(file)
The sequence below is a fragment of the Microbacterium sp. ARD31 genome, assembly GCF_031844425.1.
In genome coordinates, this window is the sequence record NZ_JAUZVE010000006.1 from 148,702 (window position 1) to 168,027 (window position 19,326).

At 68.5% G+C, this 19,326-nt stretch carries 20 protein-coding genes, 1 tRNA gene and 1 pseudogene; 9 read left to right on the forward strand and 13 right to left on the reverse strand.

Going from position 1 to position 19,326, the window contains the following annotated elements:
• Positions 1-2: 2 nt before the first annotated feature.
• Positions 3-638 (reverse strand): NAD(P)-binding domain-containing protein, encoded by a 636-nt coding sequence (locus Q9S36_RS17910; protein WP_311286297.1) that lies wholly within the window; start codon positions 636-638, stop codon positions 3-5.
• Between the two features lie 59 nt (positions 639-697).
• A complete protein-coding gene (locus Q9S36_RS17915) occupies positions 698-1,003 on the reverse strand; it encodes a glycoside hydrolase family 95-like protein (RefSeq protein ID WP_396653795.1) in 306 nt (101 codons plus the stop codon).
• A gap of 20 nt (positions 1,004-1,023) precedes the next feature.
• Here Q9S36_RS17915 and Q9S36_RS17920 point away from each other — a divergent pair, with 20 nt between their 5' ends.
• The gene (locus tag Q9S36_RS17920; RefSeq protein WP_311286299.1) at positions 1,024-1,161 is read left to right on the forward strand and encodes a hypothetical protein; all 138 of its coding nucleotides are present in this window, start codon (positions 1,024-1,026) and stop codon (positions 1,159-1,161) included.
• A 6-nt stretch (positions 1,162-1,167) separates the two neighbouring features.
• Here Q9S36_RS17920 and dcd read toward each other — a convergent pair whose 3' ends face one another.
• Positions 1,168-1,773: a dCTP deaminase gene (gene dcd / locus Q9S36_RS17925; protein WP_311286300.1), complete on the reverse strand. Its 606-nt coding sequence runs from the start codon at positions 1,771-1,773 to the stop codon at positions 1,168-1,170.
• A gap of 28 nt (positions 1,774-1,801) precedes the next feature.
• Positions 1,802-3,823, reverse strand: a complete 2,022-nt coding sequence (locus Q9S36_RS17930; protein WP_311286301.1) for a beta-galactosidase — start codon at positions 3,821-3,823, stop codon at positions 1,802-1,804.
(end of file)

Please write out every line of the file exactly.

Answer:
The sequence below is a fragment of the Microbacterium sp. ARD31 genome, assembly GCF_031844425.1.
In genome coordinates, this window is the sequence record NZ_JAUZVE010000006.1 from 148,702 (window position 1) to 168,027 (window position 19,326).

At 68.5% G+C, this 19,326-nt stretch carries 20 protein-coding genes, 1 tRNA gene and 1 pseudogene; 9 read left to right on the forward strand and 13 right to left on the reverse strand.

Going from position 1 to position 19,326, the window contains the following annotated elements:
• Positions 1-2: 2 nt before the first annotated feature.
• Positions 3-638 (reverse strand): NAD(P)-binding domain-containing protein, encoded by a 636-nt coding sequence (locus Q9S36_RS17910; protein WP_311286297.1) that lies wholly within the window; start codon positions 636-638, stop codon positions 3-5.
• Between the two features lie 59 nt (positions 639-697).
• A complete protein-coding gene (locus Q9S36_RS17915) occupies positions 698-1,003 on the reverse strand; it encodes a glycoside hydrolase family 95-like protein (RefSeq protein ID WP_396653795.1) in 306 nt (101 codons plus the stop codon).
• A gap of 20 nt (positions 1,004-1,023) precedes the next feature.
• Here Q9S36_RS17915 and Q9S36_RS17920 point away from each other — a divergent pair, with 20 nt between their 5' ends.
• The gene (locus tag Q9S36_RS17920; RefSeq protein WP_311286299.1) at positions 1,024-1,161 is read left to right on the forward strand and encodes a hypothetical protein; all 138 of its coding nucleotides are present in this window, start codon (positions 1,024-1,026) and stop codon (positions 1,159-1,161) included.
• A 6-nt stretch (positions 1,162-1,167) separates the two neighbouring features.
• Here Q9S36_RS17920 and dcd read toward each other — a convergent pair whose 3' ends face one another.
• Positions 1,168-1,773: a dCTP deaminase gene (gene dcd / locus Q9S36_RS17925; protein WP_311286300.1), complete on the reverse strand. Its 606-nt coding sequence runs from the start codon at positions 1,771-1,773 to the stop codon at positions 1,168-1,170.
• A gap of 28 nt (positions 1,774-1,801) precedes the next feature.
• Positions 1,802-3,823, reverse strand: a complete 2,022-nt coding sequence (locus Q9S36_RS17930; protein WP_311286301.1) for a beta-galactosidase — start codon at positions 3,821-3,823, stop codon at positions 1,802-1,804.